Whom have you reproached and blasphemed? and against whom have you exalted your voice, and lifted up your eyes on high?…
Isaiah in his day saved Jerusalem by teaching the people a better idea of their God. For forty years he had been witnessing to a truer thought of God, and at last the crisis and the triumph of his religious statesmanship came. Jerusalem would have surrendered to Assyria had not Isaiah at last brought king and people, in their despair, to the faith in God to which for forty years he had borne witness. At an hour when the Assyrian was making his rapid march towards the city, two props of the people's confidence had entirely given way: their reliance upon Egypt, and their confidence in their religion. Isaiah had told them over and over again that these supports were rotten, and would give way when the crash came. And they did when at last came the scourge of the nations which had swept other cities before it reached Jerusalem. For a moment the luridness of the popular despair was lit up by a wild light of passion and revelry: "Let us eat and drink," they said, "for to-morrow we shall die." Then the hour for the triumph of the prophet's lifelong truth was come. He led a sobered people and a humbled king to the Holy One of Israel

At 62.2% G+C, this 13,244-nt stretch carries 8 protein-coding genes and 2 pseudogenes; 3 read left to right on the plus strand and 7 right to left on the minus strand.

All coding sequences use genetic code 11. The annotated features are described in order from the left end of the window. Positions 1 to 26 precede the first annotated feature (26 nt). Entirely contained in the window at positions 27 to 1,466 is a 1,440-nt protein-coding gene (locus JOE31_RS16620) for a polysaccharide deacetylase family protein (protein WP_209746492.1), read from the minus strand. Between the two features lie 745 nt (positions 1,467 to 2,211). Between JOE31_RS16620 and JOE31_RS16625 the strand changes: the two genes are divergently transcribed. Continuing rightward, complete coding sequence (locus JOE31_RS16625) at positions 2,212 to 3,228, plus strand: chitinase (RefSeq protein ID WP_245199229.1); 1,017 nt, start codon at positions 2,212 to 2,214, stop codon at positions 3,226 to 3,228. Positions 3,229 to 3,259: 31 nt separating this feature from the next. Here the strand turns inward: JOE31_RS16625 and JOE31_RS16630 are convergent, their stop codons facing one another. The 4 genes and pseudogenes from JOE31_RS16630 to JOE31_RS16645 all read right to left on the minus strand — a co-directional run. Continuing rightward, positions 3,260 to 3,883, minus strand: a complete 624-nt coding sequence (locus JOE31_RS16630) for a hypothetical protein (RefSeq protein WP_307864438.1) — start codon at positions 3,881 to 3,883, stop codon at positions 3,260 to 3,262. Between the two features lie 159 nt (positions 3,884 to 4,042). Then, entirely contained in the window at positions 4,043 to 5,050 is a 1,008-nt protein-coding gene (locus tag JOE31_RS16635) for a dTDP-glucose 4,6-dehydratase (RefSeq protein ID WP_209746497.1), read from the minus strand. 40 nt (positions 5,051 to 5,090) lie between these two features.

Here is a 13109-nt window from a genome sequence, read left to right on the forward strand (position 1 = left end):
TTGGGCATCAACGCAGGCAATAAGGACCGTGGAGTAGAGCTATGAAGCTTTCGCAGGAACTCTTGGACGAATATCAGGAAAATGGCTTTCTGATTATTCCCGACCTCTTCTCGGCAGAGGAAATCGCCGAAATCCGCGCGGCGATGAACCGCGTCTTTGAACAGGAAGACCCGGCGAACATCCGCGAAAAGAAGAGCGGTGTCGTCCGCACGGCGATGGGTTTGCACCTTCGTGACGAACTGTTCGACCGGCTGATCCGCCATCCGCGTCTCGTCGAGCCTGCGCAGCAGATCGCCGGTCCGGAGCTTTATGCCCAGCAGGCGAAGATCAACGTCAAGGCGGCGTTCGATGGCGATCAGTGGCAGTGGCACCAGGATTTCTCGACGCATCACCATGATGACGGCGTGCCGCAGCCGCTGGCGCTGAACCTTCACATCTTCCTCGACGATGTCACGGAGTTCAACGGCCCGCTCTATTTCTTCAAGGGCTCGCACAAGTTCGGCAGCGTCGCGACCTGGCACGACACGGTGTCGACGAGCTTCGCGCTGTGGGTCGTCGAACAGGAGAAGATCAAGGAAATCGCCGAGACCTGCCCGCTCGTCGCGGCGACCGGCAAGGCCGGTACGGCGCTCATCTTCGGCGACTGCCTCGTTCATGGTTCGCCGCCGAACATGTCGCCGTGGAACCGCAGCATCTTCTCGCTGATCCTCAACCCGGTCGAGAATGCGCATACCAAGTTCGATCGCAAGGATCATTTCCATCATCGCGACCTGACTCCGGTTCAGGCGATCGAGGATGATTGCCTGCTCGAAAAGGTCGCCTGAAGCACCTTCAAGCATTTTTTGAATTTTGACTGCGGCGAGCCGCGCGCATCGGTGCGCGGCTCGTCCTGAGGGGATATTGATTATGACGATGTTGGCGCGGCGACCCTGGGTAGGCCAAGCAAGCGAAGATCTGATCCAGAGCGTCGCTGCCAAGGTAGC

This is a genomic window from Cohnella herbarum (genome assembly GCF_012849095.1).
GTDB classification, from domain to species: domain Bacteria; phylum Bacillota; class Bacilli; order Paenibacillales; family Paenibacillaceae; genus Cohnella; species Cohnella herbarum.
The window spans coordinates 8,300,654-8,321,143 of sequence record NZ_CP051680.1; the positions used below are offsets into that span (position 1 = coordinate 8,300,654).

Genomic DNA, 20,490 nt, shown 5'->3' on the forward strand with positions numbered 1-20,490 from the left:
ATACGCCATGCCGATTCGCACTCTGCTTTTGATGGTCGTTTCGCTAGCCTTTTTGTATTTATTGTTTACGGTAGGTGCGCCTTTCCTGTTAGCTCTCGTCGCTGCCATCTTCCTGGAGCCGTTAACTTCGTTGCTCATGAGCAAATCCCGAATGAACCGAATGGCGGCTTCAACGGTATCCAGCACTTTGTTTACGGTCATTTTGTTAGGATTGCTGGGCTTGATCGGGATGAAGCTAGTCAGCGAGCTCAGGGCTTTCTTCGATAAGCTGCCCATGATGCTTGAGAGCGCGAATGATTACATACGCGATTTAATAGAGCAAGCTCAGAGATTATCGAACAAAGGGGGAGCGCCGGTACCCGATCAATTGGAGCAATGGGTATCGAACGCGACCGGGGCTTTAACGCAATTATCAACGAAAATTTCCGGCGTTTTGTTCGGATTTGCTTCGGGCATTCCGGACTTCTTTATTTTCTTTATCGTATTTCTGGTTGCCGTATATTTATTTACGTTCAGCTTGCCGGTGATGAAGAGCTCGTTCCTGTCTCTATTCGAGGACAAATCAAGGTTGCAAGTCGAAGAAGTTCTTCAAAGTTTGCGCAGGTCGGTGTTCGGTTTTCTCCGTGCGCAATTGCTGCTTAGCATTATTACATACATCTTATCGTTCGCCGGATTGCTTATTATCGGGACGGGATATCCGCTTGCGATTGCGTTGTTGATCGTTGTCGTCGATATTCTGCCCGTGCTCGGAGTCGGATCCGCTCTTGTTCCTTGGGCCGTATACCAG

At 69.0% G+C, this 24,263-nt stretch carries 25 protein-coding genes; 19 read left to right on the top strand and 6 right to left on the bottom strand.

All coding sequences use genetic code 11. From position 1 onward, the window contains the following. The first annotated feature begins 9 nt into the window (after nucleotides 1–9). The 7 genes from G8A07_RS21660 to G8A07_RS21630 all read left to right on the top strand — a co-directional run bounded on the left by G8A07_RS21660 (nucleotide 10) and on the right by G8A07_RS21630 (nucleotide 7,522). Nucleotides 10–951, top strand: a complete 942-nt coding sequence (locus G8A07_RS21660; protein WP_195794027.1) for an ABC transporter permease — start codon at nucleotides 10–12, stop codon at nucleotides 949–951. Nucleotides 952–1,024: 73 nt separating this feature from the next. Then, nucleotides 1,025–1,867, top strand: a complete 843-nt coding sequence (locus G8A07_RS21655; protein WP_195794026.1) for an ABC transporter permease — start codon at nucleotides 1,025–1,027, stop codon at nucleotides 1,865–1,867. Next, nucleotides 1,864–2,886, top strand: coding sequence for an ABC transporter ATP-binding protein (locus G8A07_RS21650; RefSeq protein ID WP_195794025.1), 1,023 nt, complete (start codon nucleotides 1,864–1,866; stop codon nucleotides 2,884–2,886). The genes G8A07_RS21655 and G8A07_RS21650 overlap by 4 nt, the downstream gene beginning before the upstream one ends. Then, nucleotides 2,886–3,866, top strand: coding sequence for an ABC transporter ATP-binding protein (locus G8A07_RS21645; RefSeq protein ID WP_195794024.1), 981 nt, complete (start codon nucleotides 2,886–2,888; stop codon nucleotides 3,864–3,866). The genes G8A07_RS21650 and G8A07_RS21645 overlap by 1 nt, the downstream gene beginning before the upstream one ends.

(Newman Smyth, D. D.)
Parallel VersesKJV: Whom hast thou reproached and blasphemed? and against whom hast thou exalted thy voice, and lifted up thine eyes on high? even against the Holy One of Israel.